Even Podemos, which regularly castigates those who support stricter controls as xenophobic, racist, and fascist, occasionally acknowledges that some control is necessary. “We don’t live on the moon,” Pablo Iglesias said recently, “We aren’t renouncing a politics of the control of flows.” But his party’s interventions in the debate seem designed to make the work of control even harder for Spain’s already overstretched immigration system. Podemos, for instance, demands the immediate dismantling of the much- criticized network of Centers for the Internment of Foreigners. (These Centers, according to El Pais, were created in 1985 in order to “detain and hold in custody” illegal aliens and “guarantee their deportation.”) But the party offers no fresh thought on how, in the absence of some form of detention, the government can keep those destined for deportation from simply disappearing into the general populace. Podemos also insists that Spain abide by intricate international regulations for the treatment of refuges without suggesting that these regulations, which have caused gridlock and breakdown on many fronts, also need to be reviewed and revised. Otherwise they will be selectively ignored, as is now the case elsewhere in the EU, or jettisoned altogether.
Opponents of increased control are equally disingenuous when they cite figures that show a sharp diminishment in the number of immigrants actually coming to Europe since 2015 in order to dismiss the clamor for controls as mere right-wing hysteria. If fewer immigrants are coming, it is to a large extent because Europe has made it much harder for them to gain entry. This trend is subject to reversal: as conditions grow more intolerable in much of the Middle East and Africa, Borrell’s prediction of ever increasing migratory movement makes grim sense.
Tragic Thought and the Politics of the Possible: One understands, of course, the bind the left is in: refusing refuge to people in need of sanctuary from devastating military, political, and economic forces violates basic humanitarian and religious imperatives. And this refusal is even harder for progressives to contemplate when the people turned away are also victims of Western imperialism, as many are both in Europe and the U.S.
For a haunting dramatization of the moral binds produced by this sort of situation, see Satyajit Ray’s brilliant Distant Thunder, at once a heartbreaking account of the Bengal famine in India during World War II and a dramatization of the potential for full out, spiritually-imbued generosity to sponsor a form of collective secular suicide. By depicting a village being overrun and ruined by the starving refugees its increasingly saintly leader would save, the film reminds us that generosity’s path can lead, when the need for generous help is overwhelming, to fatal double binds and disaster. The current migrations from Africa and the Middle East may never prove as overwhelming as some believe. But they are already producing, among many Europeans, a reaction that has roots both in irrational fears and in actual experiences of the difficulties of welcoming.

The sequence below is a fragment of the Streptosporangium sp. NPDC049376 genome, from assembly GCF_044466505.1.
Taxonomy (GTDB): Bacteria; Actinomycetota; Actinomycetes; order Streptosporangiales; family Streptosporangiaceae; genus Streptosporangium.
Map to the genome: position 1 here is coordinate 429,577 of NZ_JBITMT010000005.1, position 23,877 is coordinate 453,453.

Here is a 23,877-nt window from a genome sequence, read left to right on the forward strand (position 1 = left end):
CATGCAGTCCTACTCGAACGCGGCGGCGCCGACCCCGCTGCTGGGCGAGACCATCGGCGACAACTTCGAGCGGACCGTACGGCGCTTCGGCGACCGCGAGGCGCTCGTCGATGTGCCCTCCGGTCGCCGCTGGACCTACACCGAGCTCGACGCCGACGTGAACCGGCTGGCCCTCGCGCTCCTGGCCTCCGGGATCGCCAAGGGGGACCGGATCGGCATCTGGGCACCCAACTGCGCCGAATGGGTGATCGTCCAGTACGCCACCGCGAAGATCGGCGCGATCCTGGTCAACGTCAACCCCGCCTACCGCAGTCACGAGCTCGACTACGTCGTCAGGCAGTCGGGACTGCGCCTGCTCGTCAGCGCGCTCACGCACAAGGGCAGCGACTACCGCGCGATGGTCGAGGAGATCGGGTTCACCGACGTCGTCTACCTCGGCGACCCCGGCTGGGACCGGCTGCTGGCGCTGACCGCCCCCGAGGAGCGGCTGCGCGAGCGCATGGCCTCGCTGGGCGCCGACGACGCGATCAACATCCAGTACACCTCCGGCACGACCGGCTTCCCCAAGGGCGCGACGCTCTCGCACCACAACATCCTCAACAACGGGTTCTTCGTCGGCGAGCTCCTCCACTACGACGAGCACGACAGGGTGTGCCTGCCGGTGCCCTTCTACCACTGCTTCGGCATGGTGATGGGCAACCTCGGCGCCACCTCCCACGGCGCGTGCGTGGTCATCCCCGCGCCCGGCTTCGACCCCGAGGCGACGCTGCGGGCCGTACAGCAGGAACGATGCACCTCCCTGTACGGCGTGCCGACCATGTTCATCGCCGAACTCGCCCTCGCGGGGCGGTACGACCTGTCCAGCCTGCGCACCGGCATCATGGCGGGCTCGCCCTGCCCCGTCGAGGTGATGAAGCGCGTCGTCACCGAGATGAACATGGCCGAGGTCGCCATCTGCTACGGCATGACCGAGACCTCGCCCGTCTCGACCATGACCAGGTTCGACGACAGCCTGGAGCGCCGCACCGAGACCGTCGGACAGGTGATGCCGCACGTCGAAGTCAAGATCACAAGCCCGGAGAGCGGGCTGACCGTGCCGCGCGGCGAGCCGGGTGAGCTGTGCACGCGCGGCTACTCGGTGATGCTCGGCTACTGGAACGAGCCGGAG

At this moment, then, I’d suggest, Spanish progressives (and US progressives as well) need to make it clearer—to themselves and to the larger community–that they are looking for ways to strike a tremendously difficult balance between the extremes of unqualified welcoming and sweeping exclusion. And I’d go a step further: they need to acknowledge the tragic dimensions of the situations at hand, first and foremost for the rejected immigrants themselves and then, in a far more abstract but still existential sense, for European and American progressives, who as the number of would-be immigrants climbs will have to face the bitter contradictions of generosity. Only the forthright declaration that refuge is being denied to people (“economic immigrants,” for instance) who in every ethical sense deserve it will enable progressives to articulate an effective politics of the possible, one that acknowledges the tragic reality of the present but points beyond it. We do not live on the moon, such a politics would proclaim, we will set the controls necessary to preserve our communities. But neither do we salve our consciences by denying the humanity of those we refuse, as does the xenophobic right. They are fellow humans; refusing them entry is morally abhorrent, and we will continue to seek ways to make their lives less desperate.
A great deal is at stake. If progressives fail to develop this capacity for tragic thought, they will only bring on greater social tragedy. The far right will take power in Spain, as it has in the States and elsewhere in Europe. Immigrants and native-born citizens alike will lose precious freedoms. The wretched of the earth will be abandoned to their misery. And foreign policy will devolve, as it is doing today in Trump’s America, into imperial posturing and the brutal projection of power.